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Treasury Buybacks

The U.S. Treasury periodically buys back unmatured marketable securities. Participation in buybacks is strictly voluntary. Buybacks don’t occur on a regular pattern. With buybacks:

  • Treasury has more flexibility in managing the public debt.
  • Treasury can continue offering regular new securities in different maturities, and in more volume, than we otherwise could. This results in improved liquidity for new securities, which could lower the government’s interest expense and promote more efficient capital markets.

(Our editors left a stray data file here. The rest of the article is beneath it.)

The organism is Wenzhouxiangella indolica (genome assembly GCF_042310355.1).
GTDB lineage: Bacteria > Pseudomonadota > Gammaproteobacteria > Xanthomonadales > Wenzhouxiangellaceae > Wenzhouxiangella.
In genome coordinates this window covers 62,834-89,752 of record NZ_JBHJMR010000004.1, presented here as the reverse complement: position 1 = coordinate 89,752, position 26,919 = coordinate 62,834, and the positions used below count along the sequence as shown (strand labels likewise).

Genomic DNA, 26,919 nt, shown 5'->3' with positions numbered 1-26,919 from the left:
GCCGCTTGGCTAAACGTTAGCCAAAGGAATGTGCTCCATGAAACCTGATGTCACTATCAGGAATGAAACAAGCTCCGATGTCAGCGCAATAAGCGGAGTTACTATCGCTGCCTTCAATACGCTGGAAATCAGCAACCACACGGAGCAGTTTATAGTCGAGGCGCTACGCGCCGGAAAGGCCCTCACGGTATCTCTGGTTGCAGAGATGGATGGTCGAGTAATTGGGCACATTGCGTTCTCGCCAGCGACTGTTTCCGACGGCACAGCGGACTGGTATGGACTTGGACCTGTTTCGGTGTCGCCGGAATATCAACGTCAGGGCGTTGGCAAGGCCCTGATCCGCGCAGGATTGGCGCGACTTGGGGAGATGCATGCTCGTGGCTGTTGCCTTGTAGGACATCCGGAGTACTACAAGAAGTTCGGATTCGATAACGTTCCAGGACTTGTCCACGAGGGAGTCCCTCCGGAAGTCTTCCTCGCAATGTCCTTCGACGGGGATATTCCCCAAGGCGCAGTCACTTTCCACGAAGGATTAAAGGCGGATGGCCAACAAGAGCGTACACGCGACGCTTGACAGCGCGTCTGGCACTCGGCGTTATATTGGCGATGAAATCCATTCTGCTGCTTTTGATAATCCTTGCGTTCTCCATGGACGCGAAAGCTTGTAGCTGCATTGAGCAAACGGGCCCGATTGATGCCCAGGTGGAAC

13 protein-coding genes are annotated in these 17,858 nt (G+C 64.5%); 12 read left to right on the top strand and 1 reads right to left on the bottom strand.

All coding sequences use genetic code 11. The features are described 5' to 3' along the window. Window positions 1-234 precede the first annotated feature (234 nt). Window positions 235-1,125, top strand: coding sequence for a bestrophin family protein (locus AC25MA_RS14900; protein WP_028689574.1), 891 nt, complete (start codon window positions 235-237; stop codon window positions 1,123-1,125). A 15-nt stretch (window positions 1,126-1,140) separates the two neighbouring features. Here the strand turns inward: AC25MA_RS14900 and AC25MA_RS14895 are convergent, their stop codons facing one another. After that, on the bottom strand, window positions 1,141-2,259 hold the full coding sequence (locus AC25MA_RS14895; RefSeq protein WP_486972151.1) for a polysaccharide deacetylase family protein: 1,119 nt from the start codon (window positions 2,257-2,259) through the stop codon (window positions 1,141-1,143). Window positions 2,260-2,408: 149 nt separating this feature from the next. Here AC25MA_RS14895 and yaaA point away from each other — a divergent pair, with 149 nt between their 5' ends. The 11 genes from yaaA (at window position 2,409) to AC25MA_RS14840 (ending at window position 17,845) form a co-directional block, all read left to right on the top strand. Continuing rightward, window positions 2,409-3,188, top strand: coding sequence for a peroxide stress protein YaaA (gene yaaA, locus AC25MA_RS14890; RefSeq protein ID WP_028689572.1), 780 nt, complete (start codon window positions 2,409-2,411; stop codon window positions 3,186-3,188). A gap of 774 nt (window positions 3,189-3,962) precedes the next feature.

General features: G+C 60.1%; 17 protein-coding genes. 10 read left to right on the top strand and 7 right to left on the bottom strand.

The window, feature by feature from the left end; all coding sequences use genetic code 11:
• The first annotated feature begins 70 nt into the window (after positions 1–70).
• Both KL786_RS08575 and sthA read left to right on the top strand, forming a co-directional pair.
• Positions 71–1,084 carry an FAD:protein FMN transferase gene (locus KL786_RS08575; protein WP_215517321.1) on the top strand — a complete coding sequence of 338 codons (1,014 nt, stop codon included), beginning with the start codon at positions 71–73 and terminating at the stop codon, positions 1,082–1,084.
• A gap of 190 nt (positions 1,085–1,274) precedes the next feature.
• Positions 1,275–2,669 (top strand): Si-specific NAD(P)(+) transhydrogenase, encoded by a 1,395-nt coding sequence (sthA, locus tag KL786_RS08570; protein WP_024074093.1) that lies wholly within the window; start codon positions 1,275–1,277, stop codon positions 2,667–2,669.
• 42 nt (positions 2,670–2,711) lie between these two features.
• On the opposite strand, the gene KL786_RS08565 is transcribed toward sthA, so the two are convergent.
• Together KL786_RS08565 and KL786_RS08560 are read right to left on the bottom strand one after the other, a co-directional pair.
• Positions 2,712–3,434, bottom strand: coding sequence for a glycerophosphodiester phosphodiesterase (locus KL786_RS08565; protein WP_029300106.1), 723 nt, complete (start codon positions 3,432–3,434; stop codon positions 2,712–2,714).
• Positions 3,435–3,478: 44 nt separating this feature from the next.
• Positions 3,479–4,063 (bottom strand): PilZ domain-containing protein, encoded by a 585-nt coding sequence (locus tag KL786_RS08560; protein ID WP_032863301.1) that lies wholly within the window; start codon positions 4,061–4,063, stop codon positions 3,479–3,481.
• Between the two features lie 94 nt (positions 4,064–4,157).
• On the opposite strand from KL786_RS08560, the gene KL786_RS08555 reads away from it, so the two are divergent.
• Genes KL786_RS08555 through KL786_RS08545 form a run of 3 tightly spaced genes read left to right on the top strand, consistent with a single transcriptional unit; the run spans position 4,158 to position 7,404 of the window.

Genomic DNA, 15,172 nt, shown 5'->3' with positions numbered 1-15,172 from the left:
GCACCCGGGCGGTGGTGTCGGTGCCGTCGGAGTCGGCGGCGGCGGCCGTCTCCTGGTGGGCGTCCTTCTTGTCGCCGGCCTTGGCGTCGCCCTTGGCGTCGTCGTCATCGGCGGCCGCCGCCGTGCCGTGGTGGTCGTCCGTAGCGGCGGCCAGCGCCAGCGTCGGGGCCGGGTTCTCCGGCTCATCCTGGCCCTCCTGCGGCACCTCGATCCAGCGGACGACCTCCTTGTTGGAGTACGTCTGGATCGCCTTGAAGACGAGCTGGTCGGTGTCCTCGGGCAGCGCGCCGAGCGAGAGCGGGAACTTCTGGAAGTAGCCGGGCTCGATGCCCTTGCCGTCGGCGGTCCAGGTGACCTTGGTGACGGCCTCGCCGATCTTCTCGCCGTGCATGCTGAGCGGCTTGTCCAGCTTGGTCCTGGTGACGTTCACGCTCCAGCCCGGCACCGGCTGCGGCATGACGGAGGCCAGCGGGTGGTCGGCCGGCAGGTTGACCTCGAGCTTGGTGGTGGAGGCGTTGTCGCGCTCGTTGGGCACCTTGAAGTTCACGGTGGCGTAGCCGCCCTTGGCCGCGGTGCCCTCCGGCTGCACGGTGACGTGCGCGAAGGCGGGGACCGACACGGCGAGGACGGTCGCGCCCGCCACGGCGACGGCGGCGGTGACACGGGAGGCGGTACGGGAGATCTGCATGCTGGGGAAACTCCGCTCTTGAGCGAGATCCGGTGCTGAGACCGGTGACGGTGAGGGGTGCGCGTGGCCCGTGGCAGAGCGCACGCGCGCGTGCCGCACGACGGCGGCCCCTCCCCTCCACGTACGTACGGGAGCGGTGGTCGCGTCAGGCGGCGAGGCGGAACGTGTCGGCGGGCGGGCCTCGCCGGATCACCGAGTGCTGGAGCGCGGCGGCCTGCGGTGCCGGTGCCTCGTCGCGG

• There is more control over the maturity structure of the outstanding debt. Without a buyback program, Treasury might need to further reduce the size and frequency of new issues.
  • Treasury can absorb extra cash whenever revenues are greater than the immediate spending need, making them a good cash management tool.
  • Treasury may be able to lower the government's interest expense by buying higher-yield debt and replacing it with lower-yield debt.

For all the rules on buybacks, see 31 CFR Part 375.

Get more specific data on past buyback announcements, buyback results, and 2000-2002 buyback summary information.